An enthusiastic group of five braved the wind and cold for a trek of less than a mile in a foot and a half of fresh snow. The highlight of the trip was the discovery of an active red fox den with tunnel and lay sites. The location had been visited by coyotes as well, which left a sizable scent mark. The remains (fur and blood) from a red squirrel were also found at this location. At the end of the walk through dense undergrowth a trail that had been snowed on and blown in showed many characteristics of bobcat behavior although there was not enough evidence for a certain identification.
Species whose tracks or sign were found:
- Red fox: tracks, trails and den.
- White-tailed deer: tracks
- Eastern coyote: tracks, trails and scent marks
- Snowshoe hare: tracks, trails, scat
- Porcupine: tracks and trails
- White-footed mouse: tracks and trails, tunnels
- Red-squirrel: tracks, trails, cache tunnels
- Gray squirrel: tracks, trails, feeding sign
- Bobcat: probable snow-filled trail
- The effects of deep, soft snow on animal gaits and the resulting track and trail appearance.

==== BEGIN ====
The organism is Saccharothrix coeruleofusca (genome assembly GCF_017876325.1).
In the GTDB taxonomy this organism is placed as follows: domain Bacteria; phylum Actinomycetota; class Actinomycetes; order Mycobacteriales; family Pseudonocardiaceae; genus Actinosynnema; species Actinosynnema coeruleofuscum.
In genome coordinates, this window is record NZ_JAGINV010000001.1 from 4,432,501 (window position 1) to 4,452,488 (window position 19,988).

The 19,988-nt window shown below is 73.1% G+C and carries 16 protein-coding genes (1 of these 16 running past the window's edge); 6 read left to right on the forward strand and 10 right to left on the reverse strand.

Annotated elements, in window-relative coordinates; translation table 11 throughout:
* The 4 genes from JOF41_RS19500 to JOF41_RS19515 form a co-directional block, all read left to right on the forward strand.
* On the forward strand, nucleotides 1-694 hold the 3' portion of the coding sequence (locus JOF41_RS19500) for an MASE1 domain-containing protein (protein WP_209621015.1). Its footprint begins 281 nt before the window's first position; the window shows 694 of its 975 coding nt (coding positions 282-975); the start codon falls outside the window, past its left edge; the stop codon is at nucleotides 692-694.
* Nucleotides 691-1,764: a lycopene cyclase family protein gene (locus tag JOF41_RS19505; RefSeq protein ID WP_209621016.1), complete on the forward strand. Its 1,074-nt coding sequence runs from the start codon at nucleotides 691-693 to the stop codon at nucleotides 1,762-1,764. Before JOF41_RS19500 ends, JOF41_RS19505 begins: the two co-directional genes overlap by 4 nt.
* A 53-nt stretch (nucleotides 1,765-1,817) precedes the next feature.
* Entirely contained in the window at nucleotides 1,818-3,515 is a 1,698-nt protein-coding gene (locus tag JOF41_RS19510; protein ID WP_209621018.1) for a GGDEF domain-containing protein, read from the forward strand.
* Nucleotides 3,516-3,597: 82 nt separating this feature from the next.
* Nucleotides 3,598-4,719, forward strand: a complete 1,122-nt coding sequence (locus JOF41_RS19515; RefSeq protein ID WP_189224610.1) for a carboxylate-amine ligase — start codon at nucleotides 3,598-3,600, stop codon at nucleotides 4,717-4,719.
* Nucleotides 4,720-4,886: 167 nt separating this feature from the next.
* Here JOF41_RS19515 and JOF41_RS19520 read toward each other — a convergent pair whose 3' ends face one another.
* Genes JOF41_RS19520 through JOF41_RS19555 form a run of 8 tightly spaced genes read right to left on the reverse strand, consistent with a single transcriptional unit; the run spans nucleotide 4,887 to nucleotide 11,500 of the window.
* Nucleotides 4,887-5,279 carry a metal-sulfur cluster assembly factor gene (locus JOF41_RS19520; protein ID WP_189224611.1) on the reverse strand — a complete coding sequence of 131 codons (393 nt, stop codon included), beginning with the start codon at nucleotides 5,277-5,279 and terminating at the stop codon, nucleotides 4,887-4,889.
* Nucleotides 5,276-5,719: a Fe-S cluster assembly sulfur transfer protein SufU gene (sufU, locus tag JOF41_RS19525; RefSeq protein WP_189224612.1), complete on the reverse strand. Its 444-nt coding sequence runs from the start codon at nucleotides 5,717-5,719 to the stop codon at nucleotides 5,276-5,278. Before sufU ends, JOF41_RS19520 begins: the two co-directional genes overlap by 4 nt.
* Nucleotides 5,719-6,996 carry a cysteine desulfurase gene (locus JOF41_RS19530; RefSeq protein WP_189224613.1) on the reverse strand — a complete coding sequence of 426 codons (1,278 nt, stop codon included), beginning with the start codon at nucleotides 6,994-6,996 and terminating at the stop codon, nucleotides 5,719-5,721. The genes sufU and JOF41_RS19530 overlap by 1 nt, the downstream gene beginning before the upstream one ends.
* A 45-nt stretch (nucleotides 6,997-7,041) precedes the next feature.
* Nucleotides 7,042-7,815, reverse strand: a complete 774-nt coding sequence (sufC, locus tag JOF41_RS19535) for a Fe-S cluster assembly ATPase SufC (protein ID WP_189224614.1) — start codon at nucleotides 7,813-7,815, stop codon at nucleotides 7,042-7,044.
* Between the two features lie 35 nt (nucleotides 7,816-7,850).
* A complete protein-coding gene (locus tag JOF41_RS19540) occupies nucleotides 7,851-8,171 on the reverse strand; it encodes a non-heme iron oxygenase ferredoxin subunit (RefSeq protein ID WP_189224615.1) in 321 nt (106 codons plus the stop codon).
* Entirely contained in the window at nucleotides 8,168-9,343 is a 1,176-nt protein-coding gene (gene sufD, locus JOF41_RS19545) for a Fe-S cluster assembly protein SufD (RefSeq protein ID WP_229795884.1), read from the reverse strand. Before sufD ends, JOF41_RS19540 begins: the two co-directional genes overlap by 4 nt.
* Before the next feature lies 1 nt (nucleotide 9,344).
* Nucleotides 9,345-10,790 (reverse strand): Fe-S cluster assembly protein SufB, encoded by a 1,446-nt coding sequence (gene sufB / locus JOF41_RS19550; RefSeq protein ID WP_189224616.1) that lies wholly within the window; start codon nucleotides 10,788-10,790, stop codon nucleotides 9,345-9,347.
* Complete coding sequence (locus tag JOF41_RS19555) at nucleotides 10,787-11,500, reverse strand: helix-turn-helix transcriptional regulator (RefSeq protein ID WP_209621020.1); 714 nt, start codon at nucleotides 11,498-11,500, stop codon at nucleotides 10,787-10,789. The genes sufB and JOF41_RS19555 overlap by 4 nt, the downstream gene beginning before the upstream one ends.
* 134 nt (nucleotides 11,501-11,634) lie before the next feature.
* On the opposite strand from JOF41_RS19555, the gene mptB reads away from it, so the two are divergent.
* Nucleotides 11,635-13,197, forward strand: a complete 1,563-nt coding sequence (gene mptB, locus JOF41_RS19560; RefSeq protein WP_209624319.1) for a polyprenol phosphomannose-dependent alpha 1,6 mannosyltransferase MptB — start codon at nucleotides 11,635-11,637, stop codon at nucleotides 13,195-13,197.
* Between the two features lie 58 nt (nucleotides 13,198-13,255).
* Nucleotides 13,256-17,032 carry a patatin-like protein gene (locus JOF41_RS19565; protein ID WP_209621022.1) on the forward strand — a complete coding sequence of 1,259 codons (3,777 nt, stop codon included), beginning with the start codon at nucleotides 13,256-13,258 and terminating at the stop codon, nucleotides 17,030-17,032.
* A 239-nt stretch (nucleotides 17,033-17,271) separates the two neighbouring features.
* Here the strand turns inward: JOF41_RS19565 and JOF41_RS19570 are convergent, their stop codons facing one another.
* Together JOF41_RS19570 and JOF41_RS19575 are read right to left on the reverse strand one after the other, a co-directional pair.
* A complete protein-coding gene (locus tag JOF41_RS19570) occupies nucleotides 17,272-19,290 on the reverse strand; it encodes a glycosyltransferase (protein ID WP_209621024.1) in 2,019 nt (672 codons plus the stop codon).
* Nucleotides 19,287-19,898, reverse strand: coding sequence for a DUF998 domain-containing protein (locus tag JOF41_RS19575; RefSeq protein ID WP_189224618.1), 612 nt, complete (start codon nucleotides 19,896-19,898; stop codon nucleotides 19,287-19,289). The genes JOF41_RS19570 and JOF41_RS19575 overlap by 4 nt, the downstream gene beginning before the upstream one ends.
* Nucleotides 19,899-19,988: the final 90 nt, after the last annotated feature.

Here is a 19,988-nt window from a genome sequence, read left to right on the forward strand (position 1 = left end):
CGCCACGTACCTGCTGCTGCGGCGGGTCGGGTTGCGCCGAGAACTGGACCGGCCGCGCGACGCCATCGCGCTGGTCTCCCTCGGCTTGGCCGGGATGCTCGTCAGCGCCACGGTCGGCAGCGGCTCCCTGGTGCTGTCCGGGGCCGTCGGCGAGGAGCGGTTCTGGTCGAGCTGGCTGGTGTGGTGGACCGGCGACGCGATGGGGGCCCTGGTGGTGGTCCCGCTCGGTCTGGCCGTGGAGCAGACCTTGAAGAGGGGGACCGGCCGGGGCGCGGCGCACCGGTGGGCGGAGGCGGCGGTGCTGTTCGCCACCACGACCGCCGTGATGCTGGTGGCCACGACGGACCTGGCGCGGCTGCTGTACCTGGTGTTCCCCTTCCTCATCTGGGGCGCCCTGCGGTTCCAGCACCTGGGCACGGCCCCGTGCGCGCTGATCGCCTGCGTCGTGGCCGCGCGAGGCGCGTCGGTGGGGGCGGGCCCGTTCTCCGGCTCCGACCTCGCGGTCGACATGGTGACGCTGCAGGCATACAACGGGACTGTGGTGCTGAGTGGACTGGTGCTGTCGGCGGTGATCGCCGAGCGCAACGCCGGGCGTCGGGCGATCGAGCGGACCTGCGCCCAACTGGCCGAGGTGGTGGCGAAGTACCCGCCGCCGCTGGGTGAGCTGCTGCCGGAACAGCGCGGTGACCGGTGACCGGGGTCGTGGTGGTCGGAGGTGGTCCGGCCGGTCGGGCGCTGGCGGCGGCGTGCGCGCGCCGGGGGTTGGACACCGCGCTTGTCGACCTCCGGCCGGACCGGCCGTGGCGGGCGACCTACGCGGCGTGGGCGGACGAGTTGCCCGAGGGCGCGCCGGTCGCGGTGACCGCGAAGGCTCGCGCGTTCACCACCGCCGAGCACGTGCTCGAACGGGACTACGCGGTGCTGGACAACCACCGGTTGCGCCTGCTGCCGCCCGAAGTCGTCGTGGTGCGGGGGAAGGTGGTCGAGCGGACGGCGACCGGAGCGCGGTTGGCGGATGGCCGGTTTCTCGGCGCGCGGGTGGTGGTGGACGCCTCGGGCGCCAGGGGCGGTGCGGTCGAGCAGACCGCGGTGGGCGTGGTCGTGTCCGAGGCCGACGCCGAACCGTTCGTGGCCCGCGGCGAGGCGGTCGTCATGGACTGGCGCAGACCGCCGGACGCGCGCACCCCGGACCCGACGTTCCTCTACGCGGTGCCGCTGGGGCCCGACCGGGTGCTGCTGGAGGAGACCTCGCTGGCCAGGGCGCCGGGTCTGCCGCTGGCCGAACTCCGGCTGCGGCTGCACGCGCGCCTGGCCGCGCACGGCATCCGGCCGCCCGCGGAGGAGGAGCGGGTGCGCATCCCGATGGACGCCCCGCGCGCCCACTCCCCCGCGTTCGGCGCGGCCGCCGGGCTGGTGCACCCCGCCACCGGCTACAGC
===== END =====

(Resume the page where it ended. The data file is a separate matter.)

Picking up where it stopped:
- The “heimal threshold” of 8” snow depth and its effect on animals seeking the insulation of deep snow as well as its protection from predators.
- The effect of different consistencies of snow on the ability of predators to detect sub-nivean prey.
- The value of older growth forests for the many species that use tree cavities for denning and nesting.
- Odor of the urine scent marks of red fox, coyote and deer.
- Different feeding behaviors of red and gray squirrels.
- Use of raised linear features (stone wall and fallen logs) by various predators, mainly bobcats, gray foxes and fishers.
- Varying degrees of hibernation from profound (woodchucks and jumping mice) to periodic torpor for raccoons and skunks to momentary torpor for birds.
- Denning behavior for red foxes.